FIG. 12 illustrates, by way of example, a block diagram of an embodiment of a system 1200 (e.g., a computing system) implementing neurostimulation programming circuitry 1206 for use to adjust programming of an implantable electrical neurostimulation device for treating pain of a human subject. The system 1200 may be operated by a clinician, a patient, a caregiver, a medical facility, a research institution, a medical device manufacturer or distributor, and embodied in a number of different computing platforms. The system 1200 may be a remote control device, patient programmer device, program modeling system, or other external device, including a regulated device used to directly implement programming commands and modification with a neurostimulation device. In some examples, the system 1200 may be a networked device connected via a network (or combination of networks) to a computing system operating a user interface computing system using a communication interface 1208. The network may include local, short-range, or long-range networks, such as Bluetooth, cellular, IEEE 802.11 (Wi-Fi), or other wired or wireless networks.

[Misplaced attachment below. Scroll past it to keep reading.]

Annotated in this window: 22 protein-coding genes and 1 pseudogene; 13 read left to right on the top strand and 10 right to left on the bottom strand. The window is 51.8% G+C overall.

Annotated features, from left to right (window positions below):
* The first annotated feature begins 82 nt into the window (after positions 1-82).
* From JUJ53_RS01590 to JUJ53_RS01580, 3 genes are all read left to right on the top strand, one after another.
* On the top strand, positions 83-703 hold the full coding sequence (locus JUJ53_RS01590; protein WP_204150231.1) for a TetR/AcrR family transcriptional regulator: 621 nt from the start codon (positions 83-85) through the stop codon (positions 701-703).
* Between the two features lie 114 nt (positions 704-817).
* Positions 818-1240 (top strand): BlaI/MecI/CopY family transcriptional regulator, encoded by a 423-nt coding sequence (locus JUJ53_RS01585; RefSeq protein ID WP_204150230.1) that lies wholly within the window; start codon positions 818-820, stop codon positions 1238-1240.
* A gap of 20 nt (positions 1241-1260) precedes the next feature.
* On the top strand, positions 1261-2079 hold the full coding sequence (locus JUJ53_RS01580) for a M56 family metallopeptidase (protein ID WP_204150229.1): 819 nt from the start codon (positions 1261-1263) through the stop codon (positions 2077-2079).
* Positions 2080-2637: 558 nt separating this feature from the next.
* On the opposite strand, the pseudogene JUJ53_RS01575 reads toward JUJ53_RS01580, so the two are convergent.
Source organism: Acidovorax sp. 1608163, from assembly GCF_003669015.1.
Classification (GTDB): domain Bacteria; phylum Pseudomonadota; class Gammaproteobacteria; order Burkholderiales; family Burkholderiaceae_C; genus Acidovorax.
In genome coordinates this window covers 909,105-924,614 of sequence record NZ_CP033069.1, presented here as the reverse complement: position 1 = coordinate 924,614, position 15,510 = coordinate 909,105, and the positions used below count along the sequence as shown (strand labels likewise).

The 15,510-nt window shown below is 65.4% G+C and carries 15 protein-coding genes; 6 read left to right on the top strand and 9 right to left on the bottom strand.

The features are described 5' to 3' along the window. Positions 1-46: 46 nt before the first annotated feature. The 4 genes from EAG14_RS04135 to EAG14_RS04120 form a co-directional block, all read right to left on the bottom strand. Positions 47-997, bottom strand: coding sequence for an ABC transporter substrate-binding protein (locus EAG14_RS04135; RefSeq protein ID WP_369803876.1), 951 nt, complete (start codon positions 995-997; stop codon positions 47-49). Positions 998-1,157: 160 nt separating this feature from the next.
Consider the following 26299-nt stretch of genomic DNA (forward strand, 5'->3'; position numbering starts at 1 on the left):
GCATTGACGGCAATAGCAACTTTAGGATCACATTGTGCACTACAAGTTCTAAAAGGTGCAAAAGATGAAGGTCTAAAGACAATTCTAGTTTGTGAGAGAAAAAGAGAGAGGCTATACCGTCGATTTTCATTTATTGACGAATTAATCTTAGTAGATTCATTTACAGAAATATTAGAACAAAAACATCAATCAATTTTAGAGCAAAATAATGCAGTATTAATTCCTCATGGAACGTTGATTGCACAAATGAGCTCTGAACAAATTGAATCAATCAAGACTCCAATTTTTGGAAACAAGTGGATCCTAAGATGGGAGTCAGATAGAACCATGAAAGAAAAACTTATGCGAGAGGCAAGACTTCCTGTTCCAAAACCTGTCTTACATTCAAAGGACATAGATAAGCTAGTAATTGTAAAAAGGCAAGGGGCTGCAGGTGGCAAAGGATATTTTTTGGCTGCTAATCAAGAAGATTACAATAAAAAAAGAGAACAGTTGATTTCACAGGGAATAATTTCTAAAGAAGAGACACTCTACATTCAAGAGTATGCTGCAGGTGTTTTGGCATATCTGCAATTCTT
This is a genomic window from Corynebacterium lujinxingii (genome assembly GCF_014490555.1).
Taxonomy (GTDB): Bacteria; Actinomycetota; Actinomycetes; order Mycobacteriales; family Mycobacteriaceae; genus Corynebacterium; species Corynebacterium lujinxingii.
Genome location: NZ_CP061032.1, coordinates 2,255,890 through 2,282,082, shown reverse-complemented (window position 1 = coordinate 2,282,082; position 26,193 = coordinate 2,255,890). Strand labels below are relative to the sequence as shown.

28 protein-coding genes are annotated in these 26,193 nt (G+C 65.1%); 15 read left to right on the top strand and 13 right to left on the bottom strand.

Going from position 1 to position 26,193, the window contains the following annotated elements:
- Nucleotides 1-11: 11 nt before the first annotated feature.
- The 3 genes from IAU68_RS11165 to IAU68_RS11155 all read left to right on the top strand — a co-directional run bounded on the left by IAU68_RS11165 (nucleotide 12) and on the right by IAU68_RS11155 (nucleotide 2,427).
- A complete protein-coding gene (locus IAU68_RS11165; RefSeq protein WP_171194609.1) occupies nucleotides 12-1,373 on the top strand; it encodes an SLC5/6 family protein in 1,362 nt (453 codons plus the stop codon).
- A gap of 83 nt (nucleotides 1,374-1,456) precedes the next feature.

The system 1200 includes a processor 1202 and a memory 1204, which can be optionally included as part of neurostimulation programming circuitry 1206. The processor 1202 may be any single processor or group of processors that act cooperatively. The memory 1204 may be any type of memory, including volatile or non-volatile memory. The memory 1204 may include instructions, which when executed by the processor 1202, cause the processor 1202 to implement the features of the neurostimulation programming circuitry 1206. Thus, the following references to electronic operations in the system 1200 may be performed by the processor 1202 or the circuitry 1206.

For example, the processor 1202 or circuitry 1206 may implement any of the features of the method 1000 (including operations 1008, 1010) to determine modification of neurostimulation programming parameters, implement (e.g., save, persist, activate, control) the programming parameters in the neurostimulation device, with use of a neurostimulation device interface 1210. The processor 1202 or circuitry 1206 may further provide data and commands to assist the processing and implementation of the programming using communication interface 1208. It will be understood that the processor 1202 or circuitry 1206 may also implement other aspects of the programming devices and device interfaces described above with reference to FIGS. 7-9.